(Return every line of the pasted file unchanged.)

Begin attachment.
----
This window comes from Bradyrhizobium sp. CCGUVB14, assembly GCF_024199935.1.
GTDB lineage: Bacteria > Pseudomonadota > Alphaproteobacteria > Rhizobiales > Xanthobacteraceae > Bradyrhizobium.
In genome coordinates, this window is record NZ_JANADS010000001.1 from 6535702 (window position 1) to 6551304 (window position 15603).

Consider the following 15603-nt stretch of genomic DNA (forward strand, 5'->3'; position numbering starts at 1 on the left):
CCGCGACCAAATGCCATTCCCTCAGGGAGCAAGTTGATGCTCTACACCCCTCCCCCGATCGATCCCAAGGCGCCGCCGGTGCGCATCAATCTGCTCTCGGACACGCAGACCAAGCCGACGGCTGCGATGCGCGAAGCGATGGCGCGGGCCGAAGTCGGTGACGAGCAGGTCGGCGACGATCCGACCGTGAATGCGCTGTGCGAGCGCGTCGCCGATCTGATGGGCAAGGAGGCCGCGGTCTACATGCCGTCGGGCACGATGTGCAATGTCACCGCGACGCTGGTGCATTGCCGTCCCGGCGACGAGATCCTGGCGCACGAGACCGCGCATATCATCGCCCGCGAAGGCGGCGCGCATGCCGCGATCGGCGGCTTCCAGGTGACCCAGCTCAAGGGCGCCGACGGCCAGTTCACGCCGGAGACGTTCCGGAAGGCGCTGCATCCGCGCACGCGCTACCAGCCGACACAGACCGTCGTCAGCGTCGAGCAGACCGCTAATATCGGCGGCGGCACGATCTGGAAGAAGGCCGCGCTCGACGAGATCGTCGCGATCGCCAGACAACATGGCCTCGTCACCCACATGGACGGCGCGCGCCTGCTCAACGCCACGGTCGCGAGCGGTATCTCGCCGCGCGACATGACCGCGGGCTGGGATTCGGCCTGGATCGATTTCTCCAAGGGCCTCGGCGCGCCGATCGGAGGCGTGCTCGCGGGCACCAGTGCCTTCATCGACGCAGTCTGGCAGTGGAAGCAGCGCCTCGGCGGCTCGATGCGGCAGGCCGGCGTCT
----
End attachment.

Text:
This window comes from Bradyrhizobium sp. CCGUVB14, assembly GCF_024199935.1.
GTDB lineage: Bacteria > Pseudomonadota > Alphaproteobacteria > Rhizobiales > Xanthobacteraceae > Bradyrhizobium.
In genome coordinates, this window is record NZ_JANADS010000001.1 from 6535702 (window position 1) to 6551304 (window position 15603).

Consider the following 15603-nt stretch of genomic DNA (forward strand, 5'->3'; position numbering starts at 1 on the left):
CCGCGACCAAATGCCATTCCCTCAGGGAGCAAGTTGATGCTCTACACCCCTCCCCCGATCGATCCCAAGGCGCCGCCGGTGCGCATCAATCTGCTCTCGGACACGCAGACCAAGCCGACGGCTGCGATGCGCGAAGCGATGGCGCGGGCCGAAGTCGGTGACGAGCAGGTCGGCGACGATCCGACCGTGAATGCGCTGTGCGAGCGCGTCGCCGATCTGATGGGCAAGGAGGCCGCGGTCTACATGCCGTCGGGCACGATGTGCAATGTCACCGCGACGCTGGTGCATTGCCGTCCCGGCGACGAGATCCTGGCGCACGAGACCGCGCATATCATCGCCCGCGAAGGCGGCGCGCATGCCGCGATCGGCGGCTTCCAGGTGACCCAGCTCAAGGGCGCCGACGGCCAGTTCACGCCGGAGACGTTCCGGAAGGCGCTGCATCCGCGCACGCGCTACCAGCCGACACAGACCGTCGTCAGCGTCGAGCAGACCGCTAATATCGGCGGCGGCACGATCTGGAAGAAGGCCGCGCTCGACGAGATCGTCGCGATCGCCAGACAACATGGCCTCGTCACCCACATGGACGGCGCGCGCCTGCTCAACGCCACGGTCGCGAGCGGTATCTCGCCGCGCGACATGACCGCGGGCTGGGATTCGGCCTGGATCGATTTCTCCAAGGGCCTCGGCGCGCCGATCGGAGGCGTGCTCGCGGGCACCAGTGCCTTCATCGACGCAGTCTGGCAGTGGAAGCAGCGCCTCGGCGGCTCGATGCGGCAGGCCGGCGTCT